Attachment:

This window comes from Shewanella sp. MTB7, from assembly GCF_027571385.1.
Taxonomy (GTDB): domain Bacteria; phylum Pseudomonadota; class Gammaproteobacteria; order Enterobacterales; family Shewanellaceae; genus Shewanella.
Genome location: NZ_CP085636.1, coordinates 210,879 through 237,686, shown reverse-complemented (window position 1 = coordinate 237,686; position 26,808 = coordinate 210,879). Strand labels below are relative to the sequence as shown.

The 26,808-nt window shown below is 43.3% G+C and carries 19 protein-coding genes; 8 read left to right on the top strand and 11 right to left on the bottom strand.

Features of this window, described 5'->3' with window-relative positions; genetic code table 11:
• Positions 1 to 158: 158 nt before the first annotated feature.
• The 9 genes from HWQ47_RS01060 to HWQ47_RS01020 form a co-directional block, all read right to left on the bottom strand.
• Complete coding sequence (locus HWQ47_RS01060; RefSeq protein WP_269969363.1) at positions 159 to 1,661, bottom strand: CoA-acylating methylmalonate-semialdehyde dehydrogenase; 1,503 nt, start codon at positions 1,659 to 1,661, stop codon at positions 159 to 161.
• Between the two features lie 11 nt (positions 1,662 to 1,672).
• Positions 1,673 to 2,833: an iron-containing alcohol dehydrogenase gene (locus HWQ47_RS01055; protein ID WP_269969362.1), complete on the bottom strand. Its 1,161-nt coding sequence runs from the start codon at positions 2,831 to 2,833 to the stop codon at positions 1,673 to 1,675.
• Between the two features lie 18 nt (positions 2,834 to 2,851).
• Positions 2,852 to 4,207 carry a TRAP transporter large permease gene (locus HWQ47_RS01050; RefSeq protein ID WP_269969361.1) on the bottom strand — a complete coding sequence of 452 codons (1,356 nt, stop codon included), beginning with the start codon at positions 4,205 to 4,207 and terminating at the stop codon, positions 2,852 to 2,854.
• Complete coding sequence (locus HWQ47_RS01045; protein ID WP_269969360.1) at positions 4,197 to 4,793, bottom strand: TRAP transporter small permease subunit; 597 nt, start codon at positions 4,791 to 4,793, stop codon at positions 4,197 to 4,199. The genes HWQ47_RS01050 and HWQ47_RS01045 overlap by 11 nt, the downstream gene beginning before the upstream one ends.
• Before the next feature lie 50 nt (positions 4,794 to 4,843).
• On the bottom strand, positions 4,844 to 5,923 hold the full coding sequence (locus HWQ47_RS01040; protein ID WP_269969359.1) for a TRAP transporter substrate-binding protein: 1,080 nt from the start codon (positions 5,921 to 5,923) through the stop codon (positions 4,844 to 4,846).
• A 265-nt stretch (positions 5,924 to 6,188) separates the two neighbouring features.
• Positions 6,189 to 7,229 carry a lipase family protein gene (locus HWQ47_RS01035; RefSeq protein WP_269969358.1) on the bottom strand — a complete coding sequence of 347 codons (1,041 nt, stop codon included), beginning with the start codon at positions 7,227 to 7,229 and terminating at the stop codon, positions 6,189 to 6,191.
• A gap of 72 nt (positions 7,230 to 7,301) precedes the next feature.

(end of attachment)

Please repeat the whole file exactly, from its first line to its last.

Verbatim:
This window comes from Shewanella sp. MTB7, from assembly GCF_027571385.1.
Taxonomy (GTDB): domain Bacteria; phylum Pseudomonadota; class Gammaproteobacteria; order Enterobacterales; family Shewanellaceae; genus Shewanella.
Genome location: NZ_CP085636.1, coordinates 210,879 through 237,686, shown reverse-complemented (window position 1 = coordinate 237,686; position 26,808 = coordinate 210,879). Strand labels below are relative to the sequence as shown.

The 26,808-nt window shown below is 43.3% G+C and carries 19 protein-coding genes; 8 read left to right on the top strand and 11 right to left on the bottom strand.

Features of this window, described 5'->3' with window-relative positions; genetic code table 11:
• Positions 1 to 158: 158 nt before the first annotated feature.
• The 9 genes from HWQ47_RS01060 to HWQ47_RS01020 form a co-directional block, all read right to left on the bottom strand.
• Complete coding sequence (locus HWQ47_RS01060; RefSeq protein WP_269969363.1) at positions 159 to 1,661, bottom strand: CoA-acylating methylmalonate-semialdehyde dehydrogenase; 1,503 nt, start codon at positions 1,659 to 1,661, stop codon at positions 159 to 161.
• Between the two features lie 11 nt (positions 1,662 to 1,672).
• Positions 1,673 to 2,833: an iron-containing alcohol dehydrogenase gene (locus HWQ47_RS01055; protein ID WP_269969362.1), complete on the bottom strand. Its 1,161-nt coding sequence runs from the start codon at positions 2,831 to 2,833 to the stop codon at positions 1,673 to 1,675.
• Between the two features lie 18 nt (positions 2,834 to 2,851).
• Positions 2,852 to 4,207 carry a TRAP transporter large permease gene (locus HWQ47_RS01050; RefSeq protein ID WP_269969361.1) on the bottom strand — a complete coding sequence of 452 codons (1,356 nt, stop codon included), beginning with the start codon at positions 4,205 to 4,207 and terminating at the stop codon, positions 2,852 to 2,854.
• Complete coding sequence (locus HWQ47_RS01045; protein ID WP_269969360.1) at positions 4,197 to 4,793, bottom strand: TRAP transporter small permease subunit; 597 nt, start codon at positions 4,791 to 4,793, stop codon at positions 4,197 to 4,199. The genes HWQ47_RS01050 and HWQ47_RS01045 overlap by 11 nt, the downstream gene beginning before the upstream one ends.
• Before the next feature lie 50 nt (positions 4,794 to 4,843).
• On the bottom strand, positions 4,844 to 5,923 hold the full coding sequence (locus HWQ47_RS01040; protein ID WP_269969359.1) for a TRAP transporter substrate-binding protein: 1,080 nt from the start codon (positions 5,921 to 5,923) through the stop codon (positions 4,844 to 4,846).
• A 265-nt stretch (positions 5,924 to 6,188) separates the two neighbouring features.
• Positions 6,189 to 7,229 carry a lipase family protein gene (locus HWQ47_RS01035; RefSeq protein WP_269969358.1) on the bottom strand — a complete coding sequence of 347 codons (1,041 nt, stop codon included), beginning with the start codon at positions 7,227 to 7,229 and terminating at the stop codon, positions 6,189 to 6,191.
• A gap of 72 nt (positions 7,230 to 7,301) precedes the next feature.